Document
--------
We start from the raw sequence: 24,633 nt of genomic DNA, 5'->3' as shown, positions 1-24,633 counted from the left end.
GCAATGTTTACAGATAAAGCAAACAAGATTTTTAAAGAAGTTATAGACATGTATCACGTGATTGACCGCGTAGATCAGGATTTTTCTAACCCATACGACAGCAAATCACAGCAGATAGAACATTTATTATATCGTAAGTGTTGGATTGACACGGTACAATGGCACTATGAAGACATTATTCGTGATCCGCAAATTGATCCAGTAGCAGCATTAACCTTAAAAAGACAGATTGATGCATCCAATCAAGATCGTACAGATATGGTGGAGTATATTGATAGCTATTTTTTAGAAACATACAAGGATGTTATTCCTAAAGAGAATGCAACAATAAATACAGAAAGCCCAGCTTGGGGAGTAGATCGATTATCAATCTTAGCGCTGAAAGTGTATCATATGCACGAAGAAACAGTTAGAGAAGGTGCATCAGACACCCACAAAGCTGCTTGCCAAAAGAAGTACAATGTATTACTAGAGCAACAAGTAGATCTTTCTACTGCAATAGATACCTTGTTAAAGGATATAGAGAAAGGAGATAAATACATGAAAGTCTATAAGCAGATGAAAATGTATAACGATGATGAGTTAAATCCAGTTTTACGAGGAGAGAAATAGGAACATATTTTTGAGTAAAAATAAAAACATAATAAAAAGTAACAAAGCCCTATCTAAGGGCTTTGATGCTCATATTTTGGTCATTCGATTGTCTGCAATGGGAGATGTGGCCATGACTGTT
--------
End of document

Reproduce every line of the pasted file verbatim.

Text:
We start from the raw sequence: 24,633 nt of genomic DNA, 5'->3' as shown, positions 1-24,633 counted from the left end.
GCAATGTTTACAGATAAAGCAAACAAGATTTTTAAAGAAGTTATAGACATGTATCACGTGATTGACCGCGTAGATCAGGATTTTTCTAACCCATACGACAGCAAATCACAGCAGATAGAACATTTATTATATCGTAAGTGTTGGATTGACACGGTACAATGGCACTATGAAGACATTATTCGTGATCCGCAAATTGATCCAGTAGCAGCATTAACCTTAAAAAGACAGATTGATGCATCCAATCAAGATCGTACAGATATGGTGGAGTATATTGATAGCTATTTTTTAGAAACATACAAGGATGTTATTCCTAAAGAGAATGCAACAATAAATACAGAAAGCCCAGCTTGGGGAGTAGATCGATTATCAATCTTAGCGCTGAAAGTGTATCATATGCACGAAGAAACAGTTAGAGAAGGTGCATCAGACACCCACAAAGCTGCTTGCCAAAAGAAGTACAATGTATTACTAGAGCAACAAGTAGATCTTTCTACTGCAATAGATACCTTGTTAAAGGATATAGAGAAAGGAGATAAATACATGAAAGTCTATAAGCAGATGAAAATGTATAACGATGATGAGTTAAATCCAGTTTTACGAGGAGAGAAATAGGAACATATTTTTGAGTAAAAATAAAAACATAATAAAAAGTAACAAAGCCCTATCTAAGGGCTTTGATGCTCATATTTTGGTCATTCGATTGTCTGCAATGGGAGATGTGGCCATGACTGTT